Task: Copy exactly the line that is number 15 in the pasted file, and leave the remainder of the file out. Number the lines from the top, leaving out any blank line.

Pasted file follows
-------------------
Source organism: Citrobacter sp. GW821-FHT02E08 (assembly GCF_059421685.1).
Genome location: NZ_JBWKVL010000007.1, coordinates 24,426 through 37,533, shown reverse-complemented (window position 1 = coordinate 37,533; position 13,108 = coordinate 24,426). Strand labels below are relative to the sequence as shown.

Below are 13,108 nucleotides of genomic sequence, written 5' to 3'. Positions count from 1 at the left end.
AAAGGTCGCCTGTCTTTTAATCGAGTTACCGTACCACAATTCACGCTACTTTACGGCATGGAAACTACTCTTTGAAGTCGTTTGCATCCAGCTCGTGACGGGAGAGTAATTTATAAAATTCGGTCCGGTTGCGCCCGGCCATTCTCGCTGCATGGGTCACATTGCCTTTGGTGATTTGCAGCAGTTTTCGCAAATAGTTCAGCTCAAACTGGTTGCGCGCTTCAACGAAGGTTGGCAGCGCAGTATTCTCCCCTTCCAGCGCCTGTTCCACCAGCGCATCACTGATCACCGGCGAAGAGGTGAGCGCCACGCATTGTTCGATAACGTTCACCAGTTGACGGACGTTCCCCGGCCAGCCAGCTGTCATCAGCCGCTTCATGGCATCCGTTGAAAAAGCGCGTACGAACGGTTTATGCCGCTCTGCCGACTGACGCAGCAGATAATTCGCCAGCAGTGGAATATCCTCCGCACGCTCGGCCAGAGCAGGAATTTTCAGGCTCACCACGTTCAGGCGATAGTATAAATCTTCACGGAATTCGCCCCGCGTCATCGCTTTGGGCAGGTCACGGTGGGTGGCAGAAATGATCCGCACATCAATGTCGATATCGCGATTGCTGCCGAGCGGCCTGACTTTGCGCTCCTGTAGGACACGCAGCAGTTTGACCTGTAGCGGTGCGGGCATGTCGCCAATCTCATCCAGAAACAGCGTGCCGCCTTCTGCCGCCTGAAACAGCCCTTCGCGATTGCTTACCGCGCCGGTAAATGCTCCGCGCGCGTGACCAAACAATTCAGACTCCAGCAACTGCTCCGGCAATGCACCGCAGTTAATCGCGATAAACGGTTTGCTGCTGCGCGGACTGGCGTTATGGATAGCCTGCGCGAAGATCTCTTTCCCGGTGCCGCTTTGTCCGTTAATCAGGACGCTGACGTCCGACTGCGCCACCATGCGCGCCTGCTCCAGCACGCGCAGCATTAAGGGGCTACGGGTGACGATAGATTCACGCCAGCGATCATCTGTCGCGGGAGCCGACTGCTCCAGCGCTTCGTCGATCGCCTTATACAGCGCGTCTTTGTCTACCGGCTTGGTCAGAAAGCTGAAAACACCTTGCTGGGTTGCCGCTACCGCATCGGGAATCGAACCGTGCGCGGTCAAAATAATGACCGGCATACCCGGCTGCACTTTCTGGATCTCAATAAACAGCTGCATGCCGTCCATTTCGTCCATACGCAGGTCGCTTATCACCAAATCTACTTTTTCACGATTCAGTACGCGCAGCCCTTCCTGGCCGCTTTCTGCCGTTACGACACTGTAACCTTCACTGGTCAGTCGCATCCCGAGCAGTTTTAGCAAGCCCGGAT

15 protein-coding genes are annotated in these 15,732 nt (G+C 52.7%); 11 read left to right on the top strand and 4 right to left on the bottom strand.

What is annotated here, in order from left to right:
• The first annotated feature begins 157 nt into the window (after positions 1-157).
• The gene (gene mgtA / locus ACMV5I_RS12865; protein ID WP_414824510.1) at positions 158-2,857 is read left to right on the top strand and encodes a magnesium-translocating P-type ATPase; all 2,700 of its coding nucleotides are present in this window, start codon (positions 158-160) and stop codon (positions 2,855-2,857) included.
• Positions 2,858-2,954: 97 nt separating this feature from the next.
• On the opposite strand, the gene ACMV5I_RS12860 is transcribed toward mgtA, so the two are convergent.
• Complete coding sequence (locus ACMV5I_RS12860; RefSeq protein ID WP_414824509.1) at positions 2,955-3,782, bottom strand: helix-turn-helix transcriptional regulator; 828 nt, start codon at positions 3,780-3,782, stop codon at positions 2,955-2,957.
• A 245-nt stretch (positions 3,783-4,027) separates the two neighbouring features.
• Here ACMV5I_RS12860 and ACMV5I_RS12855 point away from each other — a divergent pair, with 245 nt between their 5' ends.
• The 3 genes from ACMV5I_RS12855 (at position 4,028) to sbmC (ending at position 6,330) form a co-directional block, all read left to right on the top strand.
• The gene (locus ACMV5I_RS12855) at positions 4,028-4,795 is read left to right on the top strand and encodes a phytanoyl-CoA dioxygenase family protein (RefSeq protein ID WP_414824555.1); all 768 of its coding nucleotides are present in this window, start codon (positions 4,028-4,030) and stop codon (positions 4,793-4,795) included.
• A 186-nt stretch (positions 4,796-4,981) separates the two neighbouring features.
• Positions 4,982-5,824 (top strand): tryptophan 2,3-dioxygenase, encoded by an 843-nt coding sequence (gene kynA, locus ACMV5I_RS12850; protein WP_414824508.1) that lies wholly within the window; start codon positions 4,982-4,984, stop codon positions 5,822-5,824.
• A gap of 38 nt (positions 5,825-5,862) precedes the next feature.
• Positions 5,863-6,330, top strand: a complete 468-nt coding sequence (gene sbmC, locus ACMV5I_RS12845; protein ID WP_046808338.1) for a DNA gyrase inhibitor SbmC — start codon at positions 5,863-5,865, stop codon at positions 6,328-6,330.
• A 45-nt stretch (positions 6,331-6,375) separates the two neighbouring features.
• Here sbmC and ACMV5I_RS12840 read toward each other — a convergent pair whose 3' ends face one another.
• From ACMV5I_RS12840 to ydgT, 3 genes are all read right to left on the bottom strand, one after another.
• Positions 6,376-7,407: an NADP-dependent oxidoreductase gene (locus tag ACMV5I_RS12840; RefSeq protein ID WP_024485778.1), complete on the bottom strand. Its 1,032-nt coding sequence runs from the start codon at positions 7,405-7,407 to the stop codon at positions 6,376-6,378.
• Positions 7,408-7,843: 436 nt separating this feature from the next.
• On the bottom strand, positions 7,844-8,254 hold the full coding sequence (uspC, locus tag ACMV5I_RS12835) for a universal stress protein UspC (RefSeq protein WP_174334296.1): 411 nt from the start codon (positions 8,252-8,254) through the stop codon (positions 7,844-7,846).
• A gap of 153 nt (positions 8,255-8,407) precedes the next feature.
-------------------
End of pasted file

• The gene (locus ACMV5I_RS12855) at positions 4,028-4,795 is read left to right on the top strand and encodes a phytanoyl-CoA dioxygenase family protein (RefSeq protein ID WP_414824555.1); all 768 of its coding nucleotides are present in this window, start codon (positions 4,028-4,030) and stop codon (positions 4,793-4,795) included.